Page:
Prime Minister Narendra Modi’s decision to merge ministries to make it more ‘organic’, and increase coordination between different departments could enable faster decision-making and lead to efficiency.
But according to informed observers, it runs the risk of centralizing power, making
the bureaucracy excessively powerful and disrupting the ‘balance’ between different interests in governance.
In a statement on Sunday night, Modi’s office explained the rationale of his decision, and said it was in line with his policy of ‘maximum governance, minimum government’.
One cabinet minister would head a cluster of ministries working in complementary sectors, top layers of government would be downsized, and the focus would be on ‘integrated and inter-connected nature’ of governance.
Shekhar Singh, who has lectured civil servants for close to two decades, saw Modi’s move as an attempt to replicate state-model of governance — where the CM is all powerful and ministries fall in line — at the centre — where decisions have traditionally been arrived at after internal tensions between different ministries.
“In the short-term, it will enable swift decisions, but in the medium and long-term, it removes the balance that comes from internal friction, which is necessary for a complex and diverse economy and society.”
Singh added that given the weak status Ministers of State enjoy, and the increased burden on the shoulders of a few cabinet ministers, this will result in the increased power of bureaucrats. “And finally, if ministries with contradictory interests are lumped together, the dominant economic and infrastructure-related ministries will prevail. The weaker ministries like environment and social justice will get washed away.”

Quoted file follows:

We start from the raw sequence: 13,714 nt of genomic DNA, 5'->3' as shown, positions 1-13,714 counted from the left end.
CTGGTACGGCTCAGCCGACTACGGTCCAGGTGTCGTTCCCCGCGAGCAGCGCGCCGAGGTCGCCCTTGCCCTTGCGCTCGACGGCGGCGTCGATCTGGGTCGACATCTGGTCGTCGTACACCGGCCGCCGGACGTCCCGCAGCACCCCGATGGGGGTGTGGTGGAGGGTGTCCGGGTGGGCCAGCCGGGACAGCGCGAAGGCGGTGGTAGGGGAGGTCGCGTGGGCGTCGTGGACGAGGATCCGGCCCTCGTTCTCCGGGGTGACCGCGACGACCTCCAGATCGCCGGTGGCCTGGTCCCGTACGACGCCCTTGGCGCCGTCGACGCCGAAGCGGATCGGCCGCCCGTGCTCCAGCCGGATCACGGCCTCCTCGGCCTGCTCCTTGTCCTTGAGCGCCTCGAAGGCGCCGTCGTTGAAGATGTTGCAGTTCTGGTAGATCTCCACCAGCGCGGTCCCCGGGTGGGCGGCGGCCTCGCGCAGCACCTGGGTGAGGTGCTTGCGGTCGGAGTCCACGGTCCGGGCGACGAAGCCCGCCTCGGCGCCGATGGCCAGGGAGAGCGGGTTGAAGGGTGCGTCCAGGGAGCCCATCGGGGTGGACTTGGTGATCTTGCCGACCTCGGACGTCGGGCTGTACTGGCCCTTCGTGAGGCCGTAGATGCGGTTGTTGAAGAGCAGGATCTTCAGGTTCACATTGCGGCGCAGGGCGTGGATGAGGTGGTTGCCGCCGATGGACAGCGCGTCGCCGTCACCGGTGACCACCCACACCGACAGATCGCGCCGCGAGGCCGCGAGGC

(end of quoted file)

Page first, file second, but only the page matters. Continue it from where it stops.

Partha Mukhopadhyay, a senior fellow at the Centre for Policy Research, believes the idea of mega-ministries may have come as a reaction to the perception that there wasn’t enough governance in the UPA regime.
“Certain ministries are related to transport — be it roads or shipping or railways or civil aviation — but they all have different regulatory and policy challenges.”
On the other hand, a Ministry of Urban Development and Panchayati Raj could be subsumed under a Ministry of Local Government.
The key, Mukhopadhyay suggested, is running a ‘well-coordinated government’.
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